Deebo Samuel couldn’t have been in great playing shape as he didn’t start the game’s final drive. Samuel subbed in but also subbed back out during the drive. It’s hard not to be infatuated with Samuel’s style of play. Players bounce off Deebo when they try to tackle him. He fights for every yard and is a pain to bring down. Samuel had one carry for 10 yards and caught all three of his targets for 35 yards. He’s practiced three times this season.

George Kittle does a fantastic job of reminding you how valuable he is when he plays. The 49ers threw the ball to Kittle 15 times against the Eagles. He caught all 15, including a touchdown and a crucial 38-yard reception where he beat a Philadelphia defensive back on a wheel route. Kittle had a play where he casually stiff-armed another defensive back to the ground. You know Kittle’s going to do something special when he touches the ball, and he never fails to impress.

He had a drop that we’ll discuss later, but Kendrick Bourne as your No. 4 threat is ideal for all parties, and that means he will take advantage of those matchups as well. Four reliable pass-catchers are plenty for this offense to move the ball once Garoppolo returns.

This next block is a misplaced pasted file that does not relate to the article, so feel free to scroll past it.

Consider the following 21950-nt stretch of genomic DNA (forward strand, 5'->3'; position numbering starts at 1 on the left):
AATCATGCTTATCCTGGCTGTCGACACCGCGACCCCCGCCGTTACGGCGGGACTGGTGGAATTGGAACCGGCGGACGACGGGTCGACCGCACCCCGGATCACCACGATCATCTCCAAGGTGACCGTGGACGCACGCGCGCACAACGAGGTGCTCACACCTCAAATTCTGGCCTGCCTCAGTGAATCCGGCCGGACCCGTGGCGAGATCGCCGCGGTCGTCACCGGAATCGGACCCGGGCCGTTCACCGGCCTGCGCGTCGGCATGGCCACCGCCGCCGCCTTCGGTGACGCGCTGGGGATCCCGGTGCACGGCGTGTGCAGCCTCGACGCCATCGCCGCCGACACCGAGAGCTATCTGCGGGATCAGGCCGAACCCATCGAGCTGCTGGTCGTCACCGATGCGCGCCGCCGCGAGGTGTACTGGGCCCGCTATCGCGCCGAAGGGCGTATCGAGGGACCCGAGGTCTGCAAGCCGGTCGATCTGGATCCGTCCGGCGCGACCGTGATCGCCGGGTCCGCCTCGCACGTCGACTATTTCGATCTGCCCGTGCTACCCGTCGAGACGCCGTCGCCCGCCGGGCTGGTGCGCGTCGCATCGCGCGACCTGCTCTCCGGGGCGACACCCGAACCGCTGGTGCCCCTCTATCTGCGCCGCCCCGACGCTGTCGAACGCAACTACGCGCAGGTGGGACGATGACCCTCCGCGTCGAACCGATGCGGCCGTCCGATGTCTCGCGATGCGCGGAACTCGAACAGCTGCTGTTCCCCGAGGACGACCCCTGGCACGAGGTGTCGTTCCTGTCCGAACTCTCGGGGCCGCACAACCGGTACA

Nick Mullens should be released!

Remember when Mullens impressed you in his debut against a bad defense then quickly reminded you why he was a backup after that? Well, it feels like deja vu. Mullens is an impressive backup quarterback, but we know how pressure affects even the good starting quarterbacks—see Garoppolo, Jimmy—so what did we think would happen with Mullens? I’m seeing more backlash for the backup quarterback after the Eagles game than the starter after Week 1, and for the life of me, I can’t understand why.

Mullens missed a slant to Kendrick Bourne off the bat, where there was a gaping window to hit Bourne. On the next play, Shanahan dialed up a fullback wheel to Kyle Juszczyk. All of the Eagles defenders ran with Brandon AIyuk, leaving Juice and about 40 yards of room to run. After that, I’m not sure Mullens ever got his confidence back. The plan was never to start Mullens for multiple games. If you knew he would start before the season, you’d figure there would be a few “oh site decorum” moments. We had a few of those Sunday night. Mullens shouldn’t be released, but if the Niners are going to compete, they can’t have Mullens’ type of mistakes against the Eagles. They were backbreaking and soul-crushing all in one.

Saleh Sucks!